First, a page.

Urgent action needed to tackle Dubai school bullying problem

Bullying must be addressed says report that shows 40 per cent of pupils have punched, kicked or slapped a classmate.

Nargish Khambatta, principal at Gems Modern Academy. Sarah Dea / The National
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DUBAI // Schools are being urged to introduce comprehensive anti-violence programmes after a study revealed that four in 10 primary and secondary pupils kick, punch, slap or use other physical force on their peers.

The study of more than 1,000 pupils in Dubai also showed that almost half of school-age children had witnessed some form of pupil-on-pupil violence. It highlighted many cases of persistent bullying, with some pupils admitting to being beaten more than three times in a month.

“There is a need to seriously address violence as an important health issue in our schools given its magnitude,” said the co-authors of the study.

“For violence interventions to be effective it must focus beyond the violent child and the victim to include peers, school staff, parents and the community.”

Dr Samineh Shaheem, assistant professor of psychology at Hult University in Dubai, said schools should be better equipped to deal with cases of violence and bullying given the high prevalence of both.

“At the moment, there is not a consistent approach – some ignore, some show empathy and compassion while others contact parents,” said Dr Shaheem, who was not involved in the study. “This creates a situation of uncertainty, randomness and insecurity among our children.”

She said a consistent process for dealing with various types of bullying and aggression needed to be “communicated to and adopted by all” schools in accordance with one framework.

She added: “This way, educators know what to do and how to respond when incidents occur.”

The short-term mental health effects of school violence include depression, anxiety that can become debilitating, school phobia, low self-esteem, withdrawal, social isolation, and plummeting academic performance.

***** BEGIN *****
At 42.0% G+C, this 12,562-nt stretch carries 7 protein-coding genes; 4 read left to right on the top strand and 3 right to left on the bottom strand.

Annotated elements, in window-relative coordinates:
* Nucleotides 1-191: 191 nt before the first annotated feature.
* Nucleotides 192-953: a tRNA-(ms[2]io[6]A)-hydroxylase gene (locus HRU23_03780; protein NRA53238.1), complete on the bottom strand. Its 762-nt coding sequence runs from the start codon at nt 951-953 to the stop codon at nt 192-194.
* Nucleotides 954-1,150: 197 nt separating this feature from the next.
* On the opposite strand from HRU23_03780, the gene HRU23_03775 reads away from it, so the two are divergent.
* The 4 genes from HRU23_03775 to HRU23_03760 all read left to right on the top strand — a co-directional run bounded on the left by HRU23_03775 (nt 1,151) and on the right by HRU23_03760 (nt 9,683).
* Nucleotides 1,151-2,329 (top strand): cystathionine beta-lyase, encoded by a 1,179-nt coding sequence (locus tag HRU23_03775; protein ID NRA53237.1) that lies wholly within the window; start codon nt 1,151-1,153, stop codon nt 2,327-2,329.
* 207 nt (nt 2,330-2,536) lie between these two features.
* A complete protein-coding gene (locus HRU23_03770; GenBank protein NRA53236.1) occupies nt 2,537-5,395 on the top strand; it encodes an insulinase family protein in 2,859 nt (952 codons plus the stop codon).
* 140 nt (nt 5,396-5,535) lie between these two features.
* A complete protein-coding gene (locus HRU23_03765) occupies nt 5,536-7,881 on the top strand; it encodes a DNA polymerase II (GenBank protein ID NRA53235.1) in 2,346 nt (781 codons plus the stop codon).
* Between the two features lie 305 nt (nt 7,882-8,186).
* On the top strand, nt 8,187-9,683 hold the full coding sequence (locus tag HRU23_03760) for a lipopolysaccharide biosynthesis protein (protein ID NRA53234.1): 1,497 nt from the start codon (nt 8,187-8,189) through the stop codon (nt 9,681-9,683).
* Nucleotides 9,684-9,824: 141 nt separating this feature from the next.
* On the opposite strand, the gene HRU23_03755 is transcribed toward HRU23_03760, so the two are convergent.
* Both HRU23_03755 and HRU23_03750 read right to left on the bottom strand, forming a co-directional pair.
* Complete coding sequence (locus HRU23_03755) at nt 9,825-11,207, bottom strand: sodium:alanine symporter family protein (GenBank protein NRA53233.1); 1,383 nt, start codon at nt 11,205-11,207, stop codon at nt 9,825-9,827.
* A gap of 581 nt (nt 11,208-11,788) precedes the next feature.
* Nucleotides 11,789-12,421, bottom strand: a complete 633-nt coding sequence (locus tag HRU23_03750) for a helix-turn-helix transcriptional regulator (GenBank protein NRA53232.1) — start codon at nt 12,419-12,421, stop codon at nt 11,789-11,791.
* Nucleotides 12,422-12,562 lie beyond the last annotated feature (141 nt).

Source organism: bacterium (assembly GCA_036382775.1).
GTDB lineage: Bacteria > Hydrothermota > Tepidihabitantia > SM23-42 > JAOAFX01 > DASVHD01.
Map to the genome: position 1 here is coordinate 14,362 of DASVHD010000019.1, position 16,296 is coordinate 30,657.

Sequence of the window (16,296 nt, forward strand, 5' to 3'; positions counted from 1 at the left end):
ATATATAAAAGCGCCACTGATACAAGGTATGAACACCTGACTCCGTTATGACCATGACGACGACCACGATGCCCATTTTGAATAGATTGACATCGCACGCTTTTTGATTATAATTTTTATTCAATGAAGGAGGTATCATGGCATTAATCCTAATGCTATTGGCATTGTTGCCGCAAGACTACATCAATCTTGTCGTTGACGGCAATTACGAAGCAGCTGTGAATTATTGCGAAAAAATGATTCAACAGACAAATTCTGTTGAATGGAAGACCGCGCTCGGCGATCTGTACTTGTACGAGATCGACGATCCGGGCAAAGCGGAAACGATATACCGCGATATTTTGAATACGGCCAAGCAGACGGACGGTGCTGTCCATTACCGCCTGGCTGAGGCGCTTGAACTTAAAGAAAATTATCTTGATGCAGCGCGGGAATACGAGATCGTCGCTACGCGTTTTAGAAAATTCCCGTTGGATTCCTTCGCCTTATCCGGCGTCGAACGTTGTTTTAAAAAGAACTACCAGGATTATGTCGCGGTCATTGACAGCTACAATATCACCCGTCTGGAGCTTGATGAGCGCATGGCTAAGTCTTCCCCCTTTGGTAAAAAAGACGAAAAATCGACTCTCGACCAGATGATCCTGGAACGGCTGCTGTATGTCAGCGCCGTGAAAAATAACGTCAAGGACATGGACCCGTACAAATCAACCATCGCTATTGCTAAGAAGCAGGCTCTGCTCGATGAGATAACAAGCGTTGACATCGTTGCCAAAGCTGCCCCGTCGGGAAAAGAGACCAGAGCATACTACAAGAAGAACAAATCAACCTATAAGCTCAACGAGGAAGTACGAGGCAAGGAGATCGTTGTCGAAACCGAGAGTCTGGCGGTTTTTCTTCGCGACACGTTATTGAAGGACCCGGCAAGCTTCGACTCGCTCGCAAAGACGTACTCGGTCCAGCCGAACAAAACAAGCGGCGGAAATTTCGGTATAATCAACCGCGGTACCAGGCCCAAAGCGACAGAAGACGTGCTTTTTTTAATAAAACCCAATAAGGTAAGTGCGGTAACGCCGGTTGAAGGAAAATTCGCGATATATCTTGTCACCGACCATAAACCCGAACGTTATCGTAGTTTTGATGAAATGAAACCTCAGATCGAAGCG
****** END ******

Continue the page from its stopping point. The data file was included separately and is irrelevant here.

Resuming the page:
“Too many people look at bullying as ‘something all kids do’ or even as a rite of passage,” said Beth Ann Rupp, an educational consultant working in Abu Dhabi, who said the results were “disturbing but not surprising”.

"It's neither of those things," said Ms Rupp, co-author of The Last Boys Picked: Helping Boys Who Don't Play Sports Survive Boyhood and Bullying.

“In its worst form, it is an exploitive expression of power with the intent to hurt, shame, or otherwise diminish another human being.”

Global and local trends, she said, show children and teenagers are becoming more accustomed to seeing acts of violence in common culture and can mirror these actions against one another in school, on the school bus, and in the locker rooms.

While anti-violence measures in schools could work to stop a bully’s behaviour, more is needed to address the root of the problem, said Ms Rupp, of EduEval, a consultancy in Dubai.

“Bullying is not only a behaviour problem; it is can be a moral problem,” she said. It can be a desperate need for control, an unwillingness to yield to anyone perceived as inferior, or from a lack of empathy.

“This is so much bigger than just behaviour, and because of that, the solution requires a different plan and different remedial strategies,” she said.

Nargish Khambatta, principal at Gems Modern Academy, thought the results were “very surprising” and said there should be a clear distinction between “horsing around and playing a bit roughly” and serious bullying.

“The difference between the two is sometimes blurred,” she said. “Serious bullying should be dealt with firmly and there should be zero tolerance to it.”

A good in-house counsellor should be one of the primary measures in preventing school violence, she said.

“Students carry a lot of emotional baggage and it is essential to understand why they are behaving the way they do. Effective counselling can help provide excellent intervention strategies.”

jbell@thenational.ae

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